Teamwork puts rounds on target for Indiana, Kentucky artillery units

ABH
By Staff Sgt. Aaron Hiler/133rd Mobile Public Affairs Detachment

A 155mm artillery shell flies towards an impact area at Fort Knox as part of the gun crew certification of Battery C, 2-150th Fires Battalion, during their annual training, Sunday, July 18. The 2-150th, a unit of the Indiana Army National Guard, worked closely with its parent unit, Kentucky's 138th Fires Brigade, to certify its gun crews prior to receiving the new M777 howitzer next year. (U.S. Army photo by Staff Sgt. Aaron Hiler, 133rd Mobile Public Affairs Detachment)

FORT KNOX, Ky. (July 23, 2010) –- “Viper Three-Eight, this is Mojo Eight-Five, adjust fire, over.”

Every Soldier knows that cooperation is key to accomplishing the mission, because the combined efforts of a team frequently yield results individuals cannot achieve alone.  So when the Kentucky National Guard and Indiana National Guard join together to train artillery units, the results are guaranteed to be spectacular.

The Indiana Army National Guard’s 2-150th Fires Battalion is conducting its annual training at Fort Knox, Ky., this week where it is joined by elements of its parent unit, the Kentucky Army National Guard’s 138th Fires Brigade.

Two wooden towers at Observation Point 12 overlook the impact area of Fort Knox’s Training Area #2.  While the heat and humidity are almost stifling, the towers’ hilltop location provides for frequent cool breezes.  Staff Sgt. Keith Leach, a targeting noncommissioned officer for Kentucky’s 138th Fires Brigade stands in the tower next to two other Soldiers from the 2-150th Fires Battalion.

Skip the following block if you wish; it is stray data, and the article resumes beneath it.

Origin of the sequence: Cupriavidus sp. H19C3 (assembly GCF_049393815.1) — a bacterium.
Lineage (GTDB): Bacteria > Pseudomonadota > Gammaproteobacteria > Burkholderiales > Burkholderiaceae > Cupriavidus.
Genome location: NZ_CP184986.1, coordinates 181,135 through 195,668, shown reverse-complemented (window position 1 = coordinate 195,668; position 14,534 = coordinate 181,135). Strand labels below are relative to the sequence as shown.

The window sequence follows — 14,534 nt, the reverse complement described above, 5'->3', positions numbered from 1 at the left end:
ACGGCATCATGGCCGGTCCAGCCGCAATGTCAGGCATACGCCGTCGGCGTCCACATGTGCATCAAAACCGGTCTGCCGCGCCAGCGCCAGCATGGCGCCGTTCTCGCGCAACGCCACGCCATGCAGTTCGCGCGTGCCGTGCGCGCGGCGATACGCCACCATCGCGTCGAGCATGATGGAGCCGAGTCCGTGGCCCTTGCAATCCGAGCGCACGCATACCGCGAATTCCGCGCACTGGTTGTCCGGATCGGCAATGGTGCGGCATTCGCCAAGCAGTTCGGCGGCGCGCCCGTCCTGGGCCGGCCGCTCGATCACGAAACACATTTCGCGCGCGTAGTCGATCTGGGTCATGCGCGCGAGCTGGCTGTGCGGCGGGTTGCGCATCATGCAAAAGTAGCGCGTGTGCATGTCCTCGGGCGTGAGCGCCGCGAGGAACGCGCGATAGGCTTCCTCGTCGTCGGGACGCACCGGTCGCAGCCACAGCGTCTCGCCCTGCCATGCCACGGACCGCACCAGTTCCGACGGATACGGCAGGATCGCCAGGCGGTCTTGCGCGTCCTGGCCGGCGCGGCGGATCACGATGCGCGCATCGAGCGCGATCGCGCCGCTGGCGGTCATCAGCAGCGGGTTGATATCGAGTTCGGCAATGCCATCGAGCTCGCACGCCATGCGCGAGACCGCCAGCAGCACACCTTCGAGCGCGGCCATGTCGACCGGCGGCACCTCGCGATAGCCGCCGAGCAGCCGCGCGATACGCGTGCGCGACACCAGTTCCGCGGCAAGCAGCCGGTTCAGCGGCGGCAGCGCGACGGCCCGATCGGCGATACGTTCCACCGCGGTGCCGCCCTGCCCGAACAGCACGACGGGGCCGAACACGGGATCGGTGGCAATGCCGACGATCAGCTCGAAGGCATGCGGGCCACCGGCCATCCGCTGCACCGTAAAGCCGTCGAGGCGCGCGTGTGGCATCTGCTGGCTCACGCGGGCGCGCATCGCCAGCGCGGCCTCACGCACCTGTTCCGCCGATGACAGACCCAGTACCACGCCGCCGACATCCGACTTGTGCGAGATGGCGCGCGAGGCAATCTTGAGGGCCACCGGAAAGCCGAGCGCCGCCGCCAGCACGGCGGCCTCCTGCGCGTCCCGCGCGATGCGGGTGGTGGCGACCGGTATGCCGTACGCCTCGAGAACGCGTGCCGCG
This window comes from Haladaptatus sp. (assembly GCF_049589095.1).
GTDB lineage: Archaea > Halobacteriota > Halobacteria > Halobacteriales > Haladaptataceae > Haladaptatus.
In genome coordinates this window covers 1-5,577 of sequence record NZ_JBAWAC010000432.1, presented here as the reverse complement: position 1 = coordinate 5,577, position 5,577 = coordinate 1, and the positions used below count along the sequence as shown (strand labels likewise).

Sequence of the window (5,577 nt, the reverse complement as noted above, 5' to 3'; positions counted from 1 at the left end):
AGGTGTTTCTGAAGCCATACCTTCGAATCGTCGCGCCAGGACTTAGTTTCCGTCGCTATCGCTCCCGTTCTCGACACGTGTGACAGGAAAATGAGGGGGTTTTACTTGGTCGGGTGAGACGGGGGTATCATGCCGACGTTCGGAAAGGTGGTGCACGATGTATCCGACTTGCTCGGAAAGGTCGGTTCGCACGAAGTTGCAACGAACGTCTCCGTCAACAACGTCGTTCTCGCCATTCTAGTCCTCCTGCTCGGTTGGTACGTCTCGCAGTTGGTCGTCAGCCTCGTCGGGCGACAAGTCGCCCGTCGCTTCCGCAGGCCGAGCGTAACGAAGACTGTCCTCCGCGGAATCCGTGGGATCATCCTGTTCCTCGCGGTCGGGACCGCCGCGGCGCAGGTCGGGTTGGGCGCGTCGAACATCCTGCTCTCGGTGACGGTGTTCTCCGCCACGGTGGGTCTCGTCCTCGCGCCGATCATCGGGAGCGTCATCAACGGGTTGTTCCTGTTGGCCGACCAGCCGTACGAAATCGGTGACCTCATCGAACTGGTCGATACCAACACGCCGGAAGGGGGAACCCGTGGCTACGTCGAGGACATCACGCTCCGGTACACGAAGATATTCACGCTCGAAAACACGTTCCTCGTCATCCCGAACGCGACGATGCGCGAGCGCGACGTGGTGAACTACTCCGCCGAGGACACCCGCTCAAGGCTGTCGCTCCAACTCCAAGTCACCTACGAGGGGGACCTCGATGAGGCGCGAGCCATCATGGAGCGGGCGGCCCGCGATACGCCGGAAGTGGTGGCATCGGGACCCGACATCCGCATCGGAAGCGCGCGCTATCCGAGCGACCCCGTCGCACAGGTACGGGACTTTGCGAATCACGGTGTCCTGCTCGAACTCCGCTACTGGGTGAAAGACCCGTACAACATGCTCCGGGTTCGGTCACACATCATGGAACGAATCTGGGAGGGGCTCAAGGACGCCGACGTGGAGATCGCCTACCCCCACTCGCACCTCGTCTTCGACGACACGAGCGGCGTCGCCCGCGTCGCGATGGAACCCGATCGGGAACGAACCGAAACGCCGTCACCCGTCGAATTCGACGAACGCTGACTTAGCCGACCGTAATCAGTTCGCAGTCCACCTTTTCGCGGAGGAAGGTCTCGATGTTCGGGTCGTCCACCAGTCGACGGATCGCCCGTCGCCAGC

“This is my first time working with the 2-150th,” said Leach.  “And so far, it’s been a great experience.”

Leach and three other Soldiers from the 138th are at Fort Knox to train the forward observers of the 2-150th.  “Many of [the 2-150th’s] observers only have the training they receive in advanced individual training, so this field experience will help refine the skills they already have,” Leach remarked.

“The forward observers find targets for the batteries and relay firing instructions to the Fire Direction Center,” explains 1st Lt. Josh Huber, a liaison officer for the 2-150th Fires Battalion.  “Then, once the gun crews start firing, they help adjust fire to bring the shells on target.”

The forward observers are getting training that is vital to helping certify the gun crews of Battery C, 2-150th Fires Battalion.  Next year, the 2-150th will be trading in their M198 155mm howitzers for the Army’s newest artillery piece, the M777 howitzer, which makes this certification process very important for successfully transitioning to the new gun system.

Huber picks up a pair of binoculars and watches the impact area.  A plume of dirt and smoke rises into the air followed a second later by the sound of that impact.

“Viper Three-Eight, this is Mojo Eight-Five.  Target destroyed.  Steel on steel.  End of mission. Out”

Spc. Aaron Shook, Battery C, 2-150th Fires Battalion, pulls a cleaning brush from the breach of an M198 155mm howitzer after firing a shell as part of the gun crew's certification process at Fort Knox's Kennedy range, Sunday, July 18.    The 2-150th, a unit of the Indiana Army National Guard, worked closely with its parent unit, Kentucky's 138th Fires Brigade, to certify its gun crews prior to receiving the new M777 howitzer next year.  (U.S. Army photo by Staff Sgt. Aaron Hiler, 133rd Mobile Public Affairs Detachment)

About kentuckyguard